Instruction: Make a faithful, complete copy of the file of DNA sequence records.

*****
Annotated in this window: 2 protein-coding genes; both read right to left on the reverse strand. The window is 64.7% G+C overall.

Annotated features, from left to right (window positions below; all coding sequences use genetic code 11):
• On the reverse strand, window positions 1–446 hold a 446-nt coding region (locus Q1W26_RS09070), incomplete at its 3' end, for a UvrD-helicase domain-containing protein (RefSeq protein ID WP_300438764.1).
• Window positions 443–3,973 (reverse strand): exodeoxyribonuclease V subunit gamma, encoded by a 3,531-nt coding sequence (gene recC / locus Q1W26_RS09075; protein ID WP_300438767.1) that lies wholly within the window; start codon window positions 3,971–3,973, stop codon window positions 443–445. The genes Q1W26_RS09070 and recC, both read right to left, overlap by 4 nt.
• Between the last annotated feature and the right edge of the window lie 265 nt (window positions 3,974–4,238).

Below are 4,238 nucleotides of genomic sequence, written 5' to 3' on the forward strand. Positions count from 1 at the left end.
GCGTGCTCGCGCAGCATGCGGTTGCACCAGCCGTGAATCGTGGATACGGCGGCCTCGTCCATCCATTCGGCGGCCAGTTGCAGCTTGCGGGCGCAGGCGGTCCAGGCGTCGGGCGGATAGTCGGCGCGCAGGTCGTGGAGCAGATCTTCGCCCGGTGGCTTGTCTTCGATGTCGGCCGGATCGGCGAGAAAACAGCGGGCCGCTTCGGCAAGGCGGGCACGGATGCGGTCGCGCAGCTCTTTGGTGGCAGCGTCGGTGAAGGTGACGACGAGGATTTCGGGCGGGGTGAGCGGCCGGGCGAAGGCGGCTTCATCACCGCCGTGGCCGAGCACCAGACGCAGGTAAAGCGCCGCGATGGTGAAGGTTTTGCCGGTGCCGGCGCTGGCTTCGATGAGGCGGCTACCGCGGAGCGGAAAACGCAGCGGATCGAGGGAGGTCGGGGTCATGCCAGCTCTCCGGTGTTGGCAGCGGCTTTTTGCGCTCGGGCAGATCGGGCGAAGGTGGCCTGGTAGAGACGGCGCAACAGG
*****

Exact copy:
Annotated in this window: 2 protein-coding genes; both read right to left on the reverse strand. The window is 64.7% G+C overall.

Annotated features, from left to right (window positions below; all coding sequences use genetic code 11):
• On the reverse strand, window positions 1–446 hold a 446-nt coding region (locus Q1W26_RS09070), incomplete at its 3' end, for a UvrD-helicase domain-containing protein (RefSeq protein ID WP_300438764.1).
• Window positions 443–3,973 (reverse strand): exodeoxyribonuclease V subunit gamma, encoded by a 3,531-nt coding sequence (gene recC / locus Q1W26_RS09075; protein ID WP_300438767.1) that lies wholly within the window; start codon window positions 3,971–3,973, stop codon window positions 443–445. The genes Q1W26_RS09070 and recC, both read right to left, overlap by 4 nt.
• Between the last annotated feature and the right edge of the window lie 265 nt (window positions 3,974–4,238).

Below are 4,238 nucleotides of genomic sequence, written 5' to 3' on the forward strand. Positions count from 1 at the left end.
GCGTGCTCGCGCAGCATGCGGTTGCACCAGCCGTGAATCGTGGATACGGCGGCCTCGTCCATCCATTCGGCGGCCAGTTGCAGCTTGCGGGCGCAGGCGGTCCAGGCGTCGGGCGGATAGTCGGCGCGCAGGTCGTGGAGCAGATCTTCGCCCGGTGGCTTGTCTTCGATGTCGGCCGGATCGGCGAGAAAACAGCGGGCCGCTTCGGCAAGGCGGGCACGGATGCGGTCGCGCAGCTCTTTGGTGGCAGCGTCGGTGAAGGTGACGACGAGGATTTCGGGCGGGGTGAGCGGCCGGGCGAAGGCGGCTTCATCACCGCCGTGGCCGAGCACCAGACGCAGGTAAAGCGCCGCGATGGTGAAGGTTTTGCCGGTGCCGGCGCTGGCTTCGATGAGGCGGCTACCGCGGAGCGGAAAACGCAGCGGATCGAGGGAGGTCGGGGTCATGCCAGCTCTCCGGTGTTGGCAGCGGCTTTTTGCGCTCGGGCAGATCGGGCGAAGGTGGCCTGGTAGAGACGGCGCAACAGG